Angels Landing is one of the most unique and challenging hikes in all of Zion National Park
By Dan Sanchez
Zion National park has an abundance of beauty mixed in with high-adrenaline outdoor activities. While you can rock-climb, canyoneer and backpack in the park, one of the most popular activities is to take a simple day-hike.
But for the Fresh Air Junkie, who wants a challenge, Zion’s most challenging hike is up Angels Landing. This hike not only puts your fitness levels to the test, it also challenges your mind. Located in Zion Canyon, the trail head starts at The Grotto shuttle stop, and proceeds across the north fork of the Virgin River.
A relatively short five-mile round-trip hike, it increases 1,488 feet in elevation and proceeds up the sides of the canyon walls where you can get a great view of the Virgin River below. At one point, the trail cuts into the sides of the sandstone walls to each Walter’s Wiggles, a tedious array of steep switchbacks that seem like they never end. Up to this point, the hike is completely paved and enters into shaded areas which are a great relief if you’re making the trek during the hot summer months, (June thru September).
Once you make it past the majority of the climb, you reach a resting point, Scout Lookout, that has two bathrooms. Most stop here for a well-needed rest. But others proceed further up to the last 0.5 miles which is the most challenging. The trek up to the top requires scrambling over large rocks on a narrow wall that has 1,200 ft. drop-offs on either side. At various points on the hike to the top, you’ll have to let people come down before you’ll have enough room to keep climbing up. There are chains bolted into the sandstone on areas where you’ll need to hold on to gain your footing and move upwards.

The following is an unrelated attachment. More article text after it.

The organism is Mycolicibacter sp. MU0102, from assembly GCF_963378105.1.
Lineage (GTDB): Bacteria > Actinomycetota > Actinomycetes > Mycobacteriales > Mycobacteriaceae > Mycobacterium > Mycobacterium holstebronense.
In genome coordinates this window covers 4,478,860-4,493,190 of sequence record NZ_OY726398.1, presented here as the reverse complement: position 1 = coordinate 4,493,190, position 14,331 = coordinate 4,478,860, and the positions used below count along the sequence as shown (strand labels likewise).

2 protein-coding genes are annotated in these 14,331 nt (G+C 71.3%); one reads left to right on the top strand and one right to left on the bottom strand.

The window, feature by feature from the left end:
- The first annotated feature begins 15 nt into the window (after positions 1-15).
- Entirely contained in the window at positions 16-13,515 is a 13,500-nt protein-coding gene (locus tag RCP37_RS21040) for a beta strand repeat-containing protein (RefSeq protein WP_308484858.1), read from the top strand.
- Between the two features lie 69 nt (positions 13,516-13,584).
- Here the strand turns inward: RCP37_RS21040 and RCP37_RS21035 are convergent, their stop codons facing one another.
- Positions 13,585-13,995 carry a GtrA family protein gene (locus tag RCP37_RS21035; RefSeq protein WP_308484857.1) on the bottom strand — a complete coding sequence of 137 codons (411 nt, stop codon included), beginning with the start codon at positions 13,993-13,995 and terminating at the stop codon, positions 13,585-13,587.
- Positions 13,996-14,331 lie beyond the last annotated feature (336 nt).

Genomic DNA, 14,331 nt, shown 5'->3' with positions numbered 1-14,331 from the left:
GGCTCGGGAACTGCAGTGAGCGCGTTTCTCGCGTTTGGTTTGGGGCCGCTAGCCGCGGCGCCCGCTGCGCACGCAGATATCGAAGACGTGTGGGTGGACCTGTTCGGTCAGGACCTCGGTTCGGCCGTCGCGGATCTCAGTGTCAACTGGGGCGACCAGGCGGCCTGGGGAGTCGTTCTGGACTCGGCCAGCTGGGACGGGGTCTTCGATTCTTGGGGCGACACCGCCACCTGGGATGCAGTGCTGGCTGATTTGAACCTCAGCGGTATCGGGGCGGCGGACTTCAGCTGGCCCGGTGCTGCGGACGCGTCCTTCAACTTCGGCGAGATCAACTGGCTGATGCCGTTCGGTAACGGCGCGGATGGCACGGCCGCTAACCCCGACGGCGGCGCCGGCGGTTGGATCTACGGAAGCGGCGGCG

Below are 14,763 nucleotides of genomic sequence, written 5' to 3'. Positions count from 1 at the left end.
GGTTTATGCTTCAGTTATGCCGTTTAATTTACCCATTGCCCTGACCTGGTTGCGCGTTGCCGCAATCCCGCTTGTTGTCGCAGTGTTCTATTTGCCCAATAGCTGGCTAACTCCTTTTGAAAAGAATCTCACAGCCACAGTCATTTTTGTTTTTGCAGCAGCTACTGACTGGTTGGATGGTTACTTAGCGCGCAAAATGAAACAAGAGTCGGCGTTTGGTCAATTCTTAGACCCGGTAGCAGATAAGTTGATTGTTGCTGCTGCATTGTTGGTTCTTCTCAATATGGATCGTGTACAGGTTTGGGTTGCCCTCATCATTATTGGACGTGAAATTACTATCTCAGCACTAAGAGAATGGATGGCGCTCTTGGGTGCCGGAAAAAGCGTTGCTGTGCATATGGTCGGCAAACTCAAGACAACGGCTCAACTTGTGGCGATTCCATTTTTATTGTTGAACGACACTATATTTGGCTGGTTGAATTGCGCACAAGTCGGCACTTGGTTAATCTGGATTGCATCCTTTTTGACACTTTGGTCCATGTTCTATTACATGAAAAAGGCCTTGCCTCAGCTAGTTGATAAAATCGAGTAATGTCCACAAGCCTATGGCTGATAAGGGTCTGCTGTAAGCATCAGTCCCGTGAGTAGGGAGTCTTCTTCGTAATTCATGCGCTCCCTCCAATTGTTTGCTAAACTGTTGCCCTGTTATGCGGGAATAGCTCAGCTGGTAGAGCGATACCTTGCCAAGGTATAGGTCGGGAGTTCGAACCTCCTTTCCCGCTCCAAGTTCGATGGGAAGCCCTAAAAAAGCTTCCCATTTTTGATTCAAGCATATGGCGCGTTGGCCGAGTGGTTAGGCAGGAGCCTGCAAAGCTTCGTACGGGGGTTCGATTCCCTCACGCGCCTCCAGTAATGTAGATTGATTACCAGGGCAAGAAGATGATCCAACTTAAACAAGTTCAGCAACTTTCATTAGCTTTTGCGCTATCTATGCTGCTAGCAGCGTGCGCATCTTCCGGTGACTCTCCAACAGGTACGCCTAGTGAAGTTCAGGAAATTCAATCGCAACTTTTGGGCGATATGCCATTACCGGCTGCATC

The scramble up the steep and narrow ledge can seem tedious. We’ve seen people give up from the amount of steep climbing. But you’ll often find helpful people willing to give you a hand and encourage you to keep going.
Once you’ve overcome your physical and mental anguish you’ll be greatly rewarded by the view at the top. Make sure to bring a camera and if you find it’s crowded, wait about 10-20 minutes as most will then make the trek back down; allowing you to get the shot you want.
This hike is not for those with fear of heights, but once you’ve made it you’ll find it to be an exhilarating accomplishment. It’s also very important to have good hiking or trail shoes. People with sneakers can easily slip on the sandstone, making your hike on Angel’s Landing that much more dangerous. According to park Rangers, people have died or been injured on this and other hikes in Zion with exposed ledges. The key to safety is being prepared and to stay on the trail.
We used a pair of Five-Ten Camp Four approach shoes which allowed us to stick to the rock like Spider Man. It’s also imperative to take at least one-liter of water or more with you on this hike and plenty of trail snacks or energy bars. We guarantee that your leg muscles will be shaking on the way down.
Angel’s Landing will take you about four hours round trip so it’s a good idea to start early, as lots of people get on this trail. If you make it back down around noon, you can take the shuttle to the Zion Lodge, where you can have lunch under one of the enormous trees on the grounds. Afterwards, you can make your way to the Visitor’s Center and discover some of the other extreme hikes that await you in this park. For more information, visit www.nps.gov/zion.